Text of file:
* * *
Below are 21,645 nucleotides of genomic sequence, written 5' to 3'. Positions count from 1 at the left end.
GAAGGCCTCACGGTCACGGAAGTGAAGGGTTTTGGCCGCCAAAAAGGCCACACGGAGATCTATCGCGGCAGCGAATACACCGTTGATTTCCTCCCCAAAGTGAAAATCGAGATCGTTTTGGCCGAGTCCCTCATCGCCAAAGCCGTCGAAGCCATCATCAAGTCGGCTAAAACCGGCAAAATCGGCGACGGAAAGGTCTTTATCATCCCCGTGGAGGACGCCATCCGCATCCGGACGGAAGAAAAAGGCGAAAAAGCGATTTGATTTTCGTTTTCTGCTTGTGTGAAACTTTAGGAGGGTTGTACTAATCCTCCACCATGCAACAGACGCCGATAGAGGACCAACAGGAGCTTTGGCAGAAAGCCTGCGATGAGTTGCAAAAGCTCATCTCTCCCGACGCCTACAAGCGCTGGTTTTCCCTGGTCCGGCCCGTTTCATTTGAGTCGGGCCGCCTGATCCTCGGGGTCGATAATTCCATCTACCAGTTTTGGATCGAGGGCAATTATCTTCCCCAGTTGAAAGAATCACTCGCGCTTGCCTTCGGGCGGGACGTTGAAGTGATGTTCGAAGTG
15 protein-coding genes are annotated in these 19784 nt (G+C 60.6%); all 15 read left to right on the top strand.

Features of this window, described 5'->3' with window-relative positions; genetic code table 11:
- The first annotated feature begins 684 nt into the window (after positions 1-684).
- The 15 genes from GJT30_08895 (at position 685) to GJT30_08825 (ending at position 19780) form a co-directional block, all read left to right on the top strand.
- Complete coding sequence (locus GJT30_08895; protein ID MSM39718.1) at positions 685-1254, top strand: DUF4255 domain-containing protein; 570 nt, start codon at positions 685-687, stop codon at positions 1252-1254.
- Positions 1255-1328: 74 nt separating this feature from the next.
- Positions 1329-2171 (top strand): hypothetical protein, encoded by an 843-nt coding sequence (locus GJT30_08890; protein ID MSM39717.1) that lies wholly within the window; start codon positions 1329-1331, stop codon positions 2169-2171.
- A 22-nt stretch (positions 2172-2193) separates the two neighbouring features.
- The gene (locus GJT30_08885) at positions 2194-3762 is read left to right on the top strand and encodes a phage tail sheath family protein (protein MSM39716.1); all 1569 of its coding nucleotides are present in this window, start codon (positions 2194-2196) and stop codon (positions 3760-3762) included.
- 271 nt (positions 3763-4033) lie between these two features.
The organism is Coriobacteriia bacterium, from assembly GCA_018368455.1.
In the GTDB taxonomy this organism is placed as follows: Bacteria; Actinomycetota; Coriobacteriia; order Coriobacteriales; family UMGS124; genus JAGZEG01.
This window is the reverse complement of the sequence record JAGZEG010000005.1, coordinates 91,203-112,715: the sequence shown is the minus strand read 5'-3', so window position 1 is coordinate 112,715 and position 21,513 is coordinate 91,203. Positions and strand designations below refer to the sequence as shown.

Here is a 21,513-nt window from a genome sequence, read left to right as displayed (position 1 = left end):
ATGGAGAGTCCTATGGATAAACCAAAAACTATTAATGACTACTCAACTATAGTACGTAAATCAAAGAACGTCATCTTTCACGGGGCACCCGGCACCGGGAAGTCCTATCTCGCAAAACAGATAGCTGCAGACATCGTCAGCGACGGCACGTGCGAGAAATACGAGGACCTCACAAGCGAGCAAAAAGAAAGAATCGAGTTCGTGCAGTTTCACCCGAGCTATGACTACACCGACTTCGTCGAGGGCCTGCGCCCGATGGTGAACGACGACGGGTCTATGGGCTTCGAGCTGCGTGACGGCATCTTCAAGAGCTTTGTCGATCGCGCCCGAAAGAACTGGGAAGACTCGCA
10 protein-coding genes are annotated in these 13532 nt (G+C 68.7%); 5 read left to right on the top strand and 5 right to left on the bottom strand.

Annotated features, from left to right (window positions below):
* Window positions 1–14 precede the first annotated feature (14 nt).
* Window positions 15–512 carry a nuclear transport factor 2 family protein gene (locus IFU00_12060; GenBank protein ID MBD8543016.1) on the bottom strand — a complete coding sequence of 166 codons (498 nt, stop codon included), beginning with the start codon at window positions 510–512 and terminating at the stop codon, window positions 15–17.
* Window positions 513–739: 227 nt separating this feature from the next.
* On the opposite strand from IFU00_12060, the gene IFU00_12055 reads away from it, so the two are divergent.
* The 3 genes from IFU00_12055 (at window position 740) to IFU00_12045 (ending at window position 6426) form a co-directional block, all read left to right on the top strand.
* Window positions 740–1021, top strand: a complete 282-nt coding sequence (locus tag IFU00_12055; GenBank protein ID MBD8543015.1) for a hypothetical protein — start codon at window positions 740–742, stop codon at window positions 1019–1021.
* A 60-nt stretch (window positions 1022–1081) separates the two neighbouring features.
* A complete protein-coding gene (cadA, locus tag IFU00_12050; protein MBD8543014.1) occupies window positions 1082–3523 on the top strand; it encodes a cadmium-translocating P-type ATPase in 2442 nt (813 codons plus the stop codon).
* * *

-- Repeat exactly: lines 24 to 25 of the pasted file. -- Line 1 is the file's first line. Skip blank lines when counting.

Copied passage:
* The 3 genes from IFU00_12055 (at window position 740) to IFU00_12045 (ending at window position 6426) form a co-directional block, all read left to right on the top strand.
* Window positions 740–1021, top strand: a complete 282-nt coding sequence (locus tag IFU00_12055; GenBank protein ID MBD8543015.1) for a hypothetical protein — start codon at window positions 740–742, stop codon at window positions 1019–1021.